Five Great Outsider Artists and Musicians
All of them push their creative abilities to the extreme to exorcise their own personal demons, be they mental illness, emotional abuse, or a fear of the unknown. All have carved out a niche in the avant-garde or outsider arts, often combining music, prose and art as an all-inclusive creative statement.
While their efforts might not receive the attentions of, say, Lars Ulrich's lavish fine-art habit, their output deserves no less respect and attention.
5. Dan Melchior
April Brem Patrick
Melchior and his wife Letha are from what has been described as "the most artistically productive household in the country." In Dan Melchior Und Das Menace, the two have churned out some absolutely top-notch post-rock-influenced blues, but both are also tremendously talented artists.
Letha was diagnosed with cancer in 2010, which has made touring with acts such as The White Stripes, The Fall and Interpol difficult for the couple. Melchior makes his living is an intensely productive musician with more than 40 albums and EPs in the last two decades.
If you know anything about a working musician's salary, you won't be surprised to hear that they have also set up a donation fund to help with medical costs. Unfortunately, the stream of donations has slowed recently, so the Melchiors also depend on Dan's even more expansive visual-art repertoire, available for sale online.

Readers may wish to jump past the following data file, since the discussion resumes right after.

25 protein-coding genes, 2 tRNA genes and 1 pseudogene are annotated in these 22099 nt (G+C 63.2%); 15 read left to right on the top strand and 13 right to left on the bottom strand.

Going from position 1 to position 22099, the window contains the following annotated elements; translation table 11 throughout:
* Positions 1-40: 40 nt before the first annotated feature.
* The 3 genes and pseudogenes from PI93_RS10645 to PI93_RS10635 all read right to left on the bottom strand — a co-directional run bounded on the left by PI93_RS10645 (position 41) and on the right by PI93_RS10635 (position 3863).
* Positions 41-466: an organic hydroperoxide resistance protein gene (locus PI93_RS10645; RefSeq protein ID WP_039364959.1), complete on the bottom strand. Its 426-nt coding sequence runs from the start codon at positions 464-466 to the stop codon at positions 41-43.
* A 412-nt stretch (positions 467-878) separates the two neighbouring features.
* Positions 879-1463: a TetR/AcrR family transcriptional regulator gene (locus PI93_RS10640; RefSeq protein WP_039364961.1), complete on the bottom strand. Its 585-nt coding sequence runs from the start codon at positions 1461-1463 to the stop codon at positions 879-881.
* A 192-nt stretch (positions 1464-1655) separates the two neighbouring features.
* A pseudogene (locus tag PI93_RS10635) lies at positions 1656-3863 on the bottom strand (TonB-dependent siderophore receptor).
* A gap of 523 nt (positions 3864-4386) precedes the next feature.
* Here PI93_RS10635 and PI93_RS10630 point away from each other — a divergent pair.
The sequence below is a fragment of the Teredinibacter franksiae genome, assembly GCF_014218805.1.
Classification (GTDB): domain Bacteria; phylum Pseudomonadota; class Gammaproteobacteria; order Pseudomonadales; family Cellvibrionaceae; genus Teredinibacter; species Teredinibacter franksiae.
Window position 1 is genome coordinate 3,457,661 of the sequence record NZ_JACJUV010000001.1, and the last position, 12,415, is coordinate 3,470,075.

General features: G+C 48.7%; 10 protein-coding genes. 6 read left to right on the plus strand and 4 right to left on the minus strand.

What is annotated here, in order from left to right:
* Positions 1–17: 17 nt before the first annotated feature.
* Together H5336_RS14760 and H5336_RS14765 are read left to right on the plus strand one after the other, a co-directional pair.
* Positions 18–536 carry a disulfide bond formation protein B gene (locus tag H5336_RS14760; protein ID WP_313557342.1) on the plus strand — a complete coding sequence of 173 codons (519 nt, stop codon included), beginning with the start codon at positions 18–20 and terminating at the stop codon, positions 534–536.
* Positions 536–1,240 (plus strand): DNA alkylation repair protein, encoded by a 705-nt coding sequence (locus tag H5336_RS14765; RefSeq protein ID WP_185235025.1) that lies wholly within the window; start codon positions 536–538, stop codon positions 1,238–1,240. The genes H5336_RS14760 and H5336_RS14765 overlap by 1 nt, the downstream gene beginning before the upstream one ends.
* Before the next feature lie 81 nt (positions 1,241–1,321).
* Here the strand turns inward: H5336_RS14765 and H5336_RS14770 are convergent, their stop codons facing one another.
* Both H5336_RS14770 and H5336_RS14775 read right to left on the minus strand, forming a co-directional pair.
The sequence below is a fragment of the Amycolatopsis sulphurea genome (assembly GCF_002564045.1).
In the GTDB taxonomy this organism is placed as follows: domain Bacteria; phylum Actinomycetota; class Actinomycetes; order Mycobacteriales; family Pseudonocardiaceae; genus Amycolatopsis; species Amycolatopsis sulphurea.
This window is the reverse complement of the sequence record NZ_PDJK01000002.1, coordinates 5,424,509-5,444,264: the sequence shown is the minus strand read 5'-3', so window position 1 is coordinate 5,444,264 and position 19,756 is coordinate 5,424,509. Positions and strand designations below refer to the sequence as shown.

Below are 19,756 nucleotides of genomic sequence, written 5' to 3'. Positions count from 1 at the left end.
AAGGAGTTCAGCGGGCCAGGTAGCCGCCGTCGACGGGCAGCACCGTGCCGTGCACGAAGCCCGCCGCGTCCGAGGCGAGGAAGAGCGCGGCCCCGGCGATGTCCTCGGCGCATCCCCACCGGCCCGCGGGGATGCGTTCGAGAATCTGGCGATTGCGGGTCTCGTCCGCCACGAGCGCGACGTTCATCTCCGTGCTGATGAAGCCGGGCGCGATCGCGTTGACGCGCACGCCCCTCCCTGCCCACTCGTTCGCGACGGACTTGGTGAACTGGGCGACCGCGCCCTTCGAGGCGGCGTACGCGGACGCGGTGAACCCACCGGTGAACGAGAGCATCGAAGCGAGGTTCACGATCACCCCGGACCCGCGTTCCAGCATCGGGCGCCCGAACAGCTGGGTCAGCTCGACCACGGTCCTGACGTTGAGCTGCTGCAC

Abandoning his usual dark sense of humor, his 2012 album The Backward Path dealt with staring into the uncertain void that is his wife's illness, and came released in a limited "art edition" with handmade artwork.
In the early '90's, Tyla fronted what was possibly the least misogynistic hair-metal band, Dogs d'Amour. Rather than the ashtray manners of a trashy party boy, he carries himself with a sense of whiskey-drenched romance.
Tyla cares about the entire listening experience, crafting special artwork for each of his releases, like 1993's All or Nothing, which came with limited-edition postcards. His most iconic image is the lonesome, wandering Guitar Man that has graced many of his album covers over the years.
His style has grown less cartoonish and more refined over the years, but the subject is always often a lone figure wandering a desolate landscape, a possibly ruined society in the distance. He adds text that evokes a poetic sense of yearning, and has said that he "always wanted to read stuff and see pictures while I've listened...every time you look at it you might see something different."
3. Nick Blinko
The guitarist and lyricist for Rudimentary Peni has always made his artwork an integral part of his creative vision, and Blinko's incredibly detailed ink drawings bear the same macabre imagery as the messages in his songs.
Having been diagnosed with schizophrenia, he often forgoes treatment, believing that it negatively affects his creative output. Blinko has published several books that incorporate the text of the stories into his hand-drawn illustrations. His work has been shown in several international exhibits, including "Encritue en Delire", a show which also contained works by the "Realms of the Unreal" creator and outsider-art icon, Henry Darger.